Tuesday, August 16, 2005

What rations food? Prices or government? 

Many people know the Sam Kinnison bit about food not growing in a desert, but I recall a related bit where he pretends to be filming starving children in Africa. Posing the kid for a picture sure to help Sally Struthers haul in bucketloads of cash, he shouts at his producer, "WHAT ARE YOU DOING? DON'T GIVE HIM A SANDWICH!!! I NEED THIS PICTURE FIRST!!!" (This is the PG version.)

I'm reminded of this reading this article about the plight of Niger. (h/t: Don Boudreaux)
To the aid workers charged with saving the dying, the immediate challenge is to raise relief money and get supplies to the stricken areas. They leave it to the economists and politicians to come up with a lasting remedy. One such economist is James Shikwati. He blames foreign aid.

"When aid money keeps coming, all our policy-makers do is strategize on how to get more," said the Kenya-based director of the Inter Region Economic Network, an African think tank."They forget about getting their own people working to solve these very basic problems. In Africa, we look to outsiders to solve our problems, making the victim not take responsibility to change."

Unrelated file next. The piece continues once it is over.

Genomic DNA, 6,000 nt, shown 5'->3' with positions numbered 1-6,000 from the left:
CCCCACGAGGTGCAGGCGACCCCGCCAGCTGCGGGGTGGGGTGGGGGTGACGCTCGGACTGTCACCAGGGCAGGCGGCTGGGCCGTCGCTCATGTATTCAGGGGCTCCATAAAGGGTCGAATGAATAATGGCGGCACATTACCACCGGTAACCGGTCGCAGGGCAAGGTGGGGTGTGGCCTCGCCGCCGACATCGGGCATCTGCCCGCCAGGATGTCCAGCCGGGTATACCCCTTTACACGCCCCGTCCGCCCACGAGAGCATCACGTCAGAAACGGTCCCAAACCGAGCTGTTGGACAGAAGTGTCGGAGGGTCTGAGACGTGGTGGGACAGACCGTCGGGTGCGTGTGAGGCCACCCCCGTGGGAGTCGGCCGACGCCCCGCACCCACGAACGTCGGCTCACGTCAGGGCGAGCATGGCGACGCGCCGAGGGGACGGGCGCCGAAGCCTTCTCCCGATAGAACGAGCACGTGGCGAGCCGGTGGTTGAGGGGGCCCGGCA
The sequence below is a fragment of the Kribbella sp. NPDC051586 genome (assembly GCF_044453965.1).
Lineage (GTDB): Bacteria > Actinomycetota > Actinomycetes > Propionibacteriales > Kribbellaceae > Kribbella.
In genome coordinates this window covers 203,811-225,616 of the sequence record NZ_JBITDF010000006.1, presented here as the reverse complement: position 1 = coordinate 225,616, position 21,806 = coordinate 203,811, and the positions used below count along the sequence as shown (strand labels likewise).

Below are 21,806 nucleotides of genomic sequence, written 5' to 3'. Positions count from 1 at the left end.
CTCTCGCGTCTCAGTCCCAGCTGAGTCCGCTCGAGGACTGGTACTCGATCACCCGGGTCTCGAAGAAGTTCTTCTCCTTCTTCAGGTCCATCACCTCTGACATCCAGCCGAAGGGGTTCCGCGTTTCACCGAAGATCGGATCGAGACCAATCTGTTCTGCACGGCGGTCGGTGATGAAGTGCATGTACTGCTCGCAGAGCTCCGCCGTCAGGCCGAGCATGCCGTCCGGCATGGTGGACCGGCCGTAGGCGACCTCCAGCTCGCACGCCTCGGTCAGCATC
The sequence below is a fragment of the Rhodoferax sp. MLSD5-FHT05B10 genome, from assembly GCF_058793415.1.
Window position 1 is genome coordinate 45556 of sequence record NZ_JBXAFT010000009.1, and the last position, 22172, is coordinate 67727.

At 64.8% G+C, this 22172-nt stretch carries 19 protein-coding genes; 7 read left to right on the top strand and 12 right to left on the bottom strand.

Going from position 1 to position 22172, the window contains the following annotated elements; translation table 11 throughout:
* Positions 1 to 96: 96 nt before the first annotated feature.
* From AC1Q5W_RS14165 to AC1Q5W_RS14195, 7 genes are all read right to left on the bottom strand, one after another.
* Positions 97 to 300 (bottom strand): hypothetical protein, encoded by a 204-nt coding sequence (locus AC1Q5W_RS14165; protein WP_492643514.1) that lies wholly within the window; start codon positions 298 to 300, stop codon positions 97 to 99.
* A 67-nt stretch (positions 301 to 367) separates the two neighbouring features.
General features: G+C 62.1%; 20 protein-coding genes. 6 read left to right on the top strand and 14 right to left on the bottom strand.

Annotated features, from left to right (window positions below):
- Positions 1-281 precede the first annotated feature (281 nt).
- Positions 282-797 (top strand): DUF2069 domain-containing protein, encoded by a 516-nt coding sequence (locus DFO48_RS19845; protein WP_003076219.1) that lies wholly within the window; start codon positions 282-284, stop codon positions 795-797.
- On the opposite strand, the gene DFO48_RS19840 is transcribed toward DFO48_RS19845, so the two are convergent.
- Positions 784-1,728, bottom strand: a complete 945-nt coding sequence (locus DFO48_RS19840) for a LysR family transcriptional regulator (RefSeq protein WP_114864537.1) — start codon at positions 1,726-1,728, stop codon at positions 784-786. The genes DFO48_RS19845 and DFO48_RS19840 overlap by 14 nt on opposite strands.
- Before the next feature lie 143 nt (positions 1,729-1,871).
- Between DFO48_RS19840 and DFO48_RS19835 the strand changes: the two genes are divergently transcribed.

The logic I used on the air this weekend to say "we'll never run out of oil" also applies to food. We don't run out. We have shortages because we don't want to accept the market as a rationing device. Tim Harford suggests that Niger needs more market orientation and doesn't have it. Harford lets them off too easily in my view.

Famine makes for great pictures, and tugs at the heart and pursestrings. Politicians know this and use food as a weapon against their own people and as a lever for foreign aid. While not a scholarly study, P.J. O'Rourke's All The Trouble in the World is a good start to a set of case studies. If you insist on being more serious, read Robert Conquest.

Bob Subrick notes a pattern here, in Mali and Zimbabwe.